A broad coalition called StopWatching.us has brought together over 100 public advocacy organizations and companies from across the ideological spectrum to educate lawmakers and the public about these mass surveillance programs. The Competitive Enterprise Institute, the sponsor of this blog, is a member of the coalition. And over 500,000 people have signed the StopWatching.us petition. On Saturday, October 26, StopWatching.us is hosting a rally in Washington, D.C., in front of Union Station, to protest the mass surveillance programs. Go here for more details.

Meanwhile, check out this new Electronic Frontier Foundation-produced video, which features Maggie Gyllenhaal, Oliver Stone, John Cusack, Wil Wheaton, Rep. John Conyers Jr., and Phil Donahue speaking out against mass surveillance by the NSA:

As I stated in my previous article, a federal court is currently hearing a lawsuit challenging Google’s “targeted advertising” practices. The plaintiffs claim the company violated the Wiretap Act, but Google insists that its conduct falls under exceptions within the Act.

One such exception that likely applies to Google is the “ordinary course of business” clause:

2(a)(i) It shall not be unlawful under this chapter for an operator of a switchboard, or an officer, employee, or agent of a provider of wire or electronic communication service, whose facilities are used in the transmission of a wire or electronic communication, to intercept, disclose, or use that communication in the normal course of his employment while engaged in any activity which is a necessary incident to the rendition of his service or to the protection of the rights or property of the provider of that service, except that a provider of wire communication service to the public shall not utilize service observing or random monitoring except for mechanical or service quality control checks.

Google uses targeted advertising in order to fund and therefore maintain its free email services. The plaintiffs argue that this goes against the industry standard for “ordinary business” practices:

263. The ordinary course of business within the industry for webmail electronic communication services for the ability to send and receive electronic communications does not include the interception and use of content of an electronic communication as Google performs on the subject electronic communications.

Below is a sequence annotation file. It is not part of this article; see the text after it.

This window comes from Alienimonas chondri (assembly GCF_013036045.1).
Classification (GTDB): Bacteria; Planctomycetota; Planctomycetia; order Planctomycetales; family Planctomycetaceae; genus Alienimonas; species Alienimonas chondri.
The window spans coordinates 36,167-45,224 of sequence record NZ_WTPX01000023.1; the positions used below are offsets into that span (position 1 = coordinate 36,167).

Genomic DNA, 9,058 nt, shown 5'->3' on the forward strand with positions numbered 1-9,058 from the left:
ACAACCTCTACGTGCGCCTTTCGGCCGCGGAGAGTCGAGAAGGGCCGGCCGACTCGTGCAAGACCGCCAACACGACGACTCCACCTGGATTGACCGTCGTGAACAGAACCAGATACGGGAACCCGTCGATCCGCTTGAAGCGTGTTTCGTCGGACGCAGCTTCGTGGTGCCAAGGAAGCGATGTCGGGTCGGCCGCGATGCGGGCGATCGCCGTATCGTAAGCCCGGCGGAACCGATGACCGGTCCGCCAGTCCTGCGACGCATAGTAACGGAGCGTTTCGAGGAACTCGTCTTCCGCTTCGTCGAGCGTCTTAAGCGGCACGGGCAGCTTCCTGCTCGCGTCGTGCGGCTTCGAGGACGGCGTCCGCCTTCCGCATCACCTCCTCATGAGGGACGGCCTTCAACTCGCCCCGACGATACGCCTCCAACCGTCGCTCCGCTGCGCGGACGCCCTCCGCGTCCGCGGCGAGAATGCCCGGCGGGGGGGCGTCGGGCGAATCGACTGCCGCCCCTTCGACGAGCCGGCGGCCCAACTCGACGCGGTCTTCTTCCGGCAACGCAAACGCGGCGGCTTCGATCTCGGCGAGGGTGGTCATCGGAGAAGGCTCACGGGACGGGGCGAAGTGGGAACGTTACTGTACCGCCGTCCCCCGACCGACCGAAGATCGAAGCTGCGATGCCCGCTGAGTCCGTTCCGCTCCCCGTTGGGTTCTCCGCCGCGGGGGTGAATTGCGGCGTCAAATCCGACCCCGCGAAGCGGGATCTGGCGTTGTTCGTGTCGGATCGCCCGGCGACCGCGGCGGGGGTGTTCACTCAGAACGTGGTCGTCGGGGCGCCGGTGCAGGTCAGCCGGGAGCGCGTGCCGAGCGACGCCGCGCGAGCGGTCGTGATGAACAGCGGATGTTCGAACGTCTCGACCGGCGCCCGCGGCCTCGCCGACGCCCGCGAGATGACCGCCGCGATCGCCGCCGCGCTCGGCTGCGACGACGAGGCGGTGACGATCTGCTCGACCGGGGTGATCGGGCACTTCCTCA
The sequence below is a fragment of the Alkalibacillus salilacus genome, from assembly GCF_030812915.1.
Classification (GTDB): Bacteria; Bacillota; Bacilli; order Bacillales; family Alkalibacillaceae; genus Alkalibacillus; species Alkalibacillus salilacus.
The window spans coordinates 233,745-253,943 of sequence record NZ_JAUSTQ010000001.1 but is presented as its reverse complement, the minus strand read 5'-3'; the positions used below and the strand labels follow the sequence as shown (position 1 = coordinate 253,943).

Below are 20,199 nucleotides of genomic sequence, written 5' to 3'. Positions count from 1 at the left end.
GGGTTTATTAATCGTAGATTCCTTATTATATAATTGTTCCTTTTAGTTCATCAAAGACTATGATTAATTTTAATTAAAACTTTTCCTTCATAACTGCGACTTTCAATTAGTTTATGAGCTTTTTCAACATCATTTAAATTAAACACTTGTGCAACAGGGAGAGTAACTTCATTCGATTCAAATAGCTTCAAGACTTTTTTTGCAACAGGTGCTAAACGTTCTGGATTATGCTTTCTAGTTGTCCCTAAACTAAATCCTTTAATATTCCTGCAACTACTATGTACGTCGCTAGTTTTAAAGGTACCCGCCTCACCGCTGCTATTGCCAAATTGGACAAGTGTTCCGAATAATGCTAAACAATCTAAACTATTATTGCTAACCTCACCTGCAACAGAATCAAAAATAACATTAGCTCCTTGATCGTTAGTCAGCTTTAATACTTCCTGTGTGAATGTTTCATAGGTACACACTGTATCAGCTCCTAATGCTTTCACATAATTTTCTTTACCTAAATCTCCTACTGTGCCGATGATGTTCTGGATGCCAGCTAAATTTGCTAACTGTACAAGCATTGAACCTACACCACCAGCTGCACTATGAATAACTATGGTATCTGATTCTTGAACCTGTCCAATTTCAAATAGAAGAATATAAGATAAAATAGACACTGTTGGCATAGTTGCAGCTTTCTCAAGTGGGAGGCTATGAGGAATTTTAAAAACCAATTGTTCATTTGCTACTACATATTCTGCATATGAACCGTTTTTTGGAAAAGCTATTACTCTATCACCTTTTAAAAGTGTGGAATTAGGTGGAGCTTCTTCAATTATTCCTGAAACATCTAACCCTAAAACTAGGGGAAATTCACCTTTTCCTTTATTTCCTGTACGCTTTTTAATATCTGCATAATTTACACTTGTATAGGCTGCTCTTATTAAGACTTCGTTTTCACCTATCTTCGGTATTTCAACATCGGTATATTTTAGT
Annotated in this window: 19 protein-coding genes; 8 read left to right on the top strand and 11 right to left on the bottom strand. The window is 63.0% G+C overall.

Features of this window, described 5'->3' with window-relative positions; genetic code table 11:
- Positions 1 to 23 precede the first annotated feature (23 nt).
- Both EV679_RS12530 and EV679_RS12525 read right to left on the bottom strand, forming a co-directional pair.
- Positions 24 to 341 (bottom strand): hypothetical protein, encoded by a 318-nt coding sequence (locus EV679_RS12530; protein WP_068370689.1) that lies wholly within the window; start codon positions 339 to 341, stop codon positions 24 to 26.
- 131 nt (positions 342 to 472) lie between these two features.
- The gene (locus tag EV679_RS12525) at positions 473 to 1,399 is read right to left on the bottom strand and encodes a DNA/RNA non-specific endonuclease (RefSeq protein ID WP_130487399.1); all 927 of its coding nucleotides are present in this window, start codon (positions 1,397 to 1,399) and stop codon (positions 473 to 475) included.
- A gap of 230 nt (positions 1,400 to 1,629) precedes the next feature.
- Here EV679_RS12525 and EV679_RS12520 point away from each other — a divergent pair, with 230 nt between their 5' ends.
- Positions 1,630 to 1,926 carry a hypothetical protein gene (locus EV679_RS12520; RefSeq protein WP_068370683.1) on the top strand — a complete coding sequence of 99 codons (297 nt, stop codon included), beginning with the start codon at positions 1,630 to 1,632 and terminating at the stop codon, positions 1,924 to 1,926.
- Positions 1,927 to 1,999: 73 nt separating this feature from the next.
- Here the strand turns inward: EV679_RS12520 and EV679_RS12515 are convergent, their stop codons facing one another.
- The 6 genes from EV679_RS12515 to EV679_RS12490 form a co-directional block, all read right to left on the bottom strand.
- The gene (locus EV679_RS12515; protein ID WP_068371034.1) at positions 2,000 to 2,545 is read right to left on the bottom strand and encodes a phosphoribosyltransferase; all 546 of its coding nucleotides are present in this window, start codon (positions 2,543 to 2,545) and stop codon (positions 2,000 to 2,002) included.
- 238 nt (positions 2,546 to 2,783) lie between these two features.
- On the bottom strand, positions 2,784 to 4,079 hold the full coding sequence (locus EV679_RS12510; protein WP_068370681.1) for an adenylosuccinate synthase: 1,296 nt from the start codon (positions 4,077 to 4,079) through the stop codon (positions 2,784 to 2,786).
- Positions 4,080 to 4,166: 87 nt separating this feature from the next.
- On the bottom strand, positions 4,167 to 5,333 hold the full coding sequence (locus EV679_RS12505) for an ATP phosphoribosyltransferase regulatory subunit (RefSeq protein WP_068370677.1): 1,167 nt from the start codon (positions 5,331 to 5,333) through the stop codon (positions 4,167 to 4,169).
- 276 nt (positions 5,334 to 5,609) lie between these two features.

But, Google makes a solid argument, in its motion to dismiss, that ordinary business practices need only apply to the specific business in question:

But the “ordinary course of business” exemption does not turn on whether an alleged practice is necessary for an ECS provider to deliver an electronic communication. Nor does the exemption turn on whether an ECS provider’s practices conform to Plaintiffs’ subjective notion of the prevailing “industry standard.” Indeed, it would be nonsensical to assume that Congress intended to deprive an ECS provider of the “ordinary course of business” exemption simply because it chooses to run its business differently (or better) than its competitors.

In the case of Google, targeted advertising provides revenue which is used to maintain the free email service at high quality. Without this source of revenue, Google might well have to restructure a core aspect of its current business model.

Nevertheless, since Google explains that “written messages” will be scanned and that they will also be used for advertising purposes, the company is fully within its rights to use Gmail messages for advertising purposes.

Google should continue to stand up for its current methods; otherwise, courts will be enabled to discriminate against new business models at will.

It has long been widely known that Google uses software that scans its users’ Gmail messages to generate targeted advertising. Recently, though, a lawsuit has been allowed to proceed in federal court in which the plaintiffs accuse Google of violating the Wiretap Act by scanning user emails.

This controversy is nothing new for Google, which has faced numerous privacy challenges since launching Gmail in 2004.

In the ongoing case, the plaintiffs base their complaint on the argument that Google’s email scanning violates the Wiretap Act, a federal law that prohibits the interception of wired and electronic communications in many circumstances. But Google argues that the law’s exceptions give the company a right to scan emails. First, Google points to the Wiretap Act’s consent clause:

2(d) It shall not be unlawful under this chapter for a person not acting under color of law to intercept a wire, oral, or electronic communication where such person is a party to the communication or where one of the parties to the communication has given prior consent to such interception unless such communication is intercepted for the purpose of committing any criminal or tortious act in violation of the Constitution or laws of the United States or of any State.

As long as Gmail account holders have agreed to Google’s terms of service, and those terms specify that Google has the right to intercept users’ messages, then Google has their consent to intercept. Google does specify such interception practices in subparagraph 8.3 of its 2007 terms of service, which remained in force until March 2012:

8.3 Google reserves the right (but shall have no obligation) to pre-screen, review, flag, filter, modify, refuse or remove any or all Content from any Service…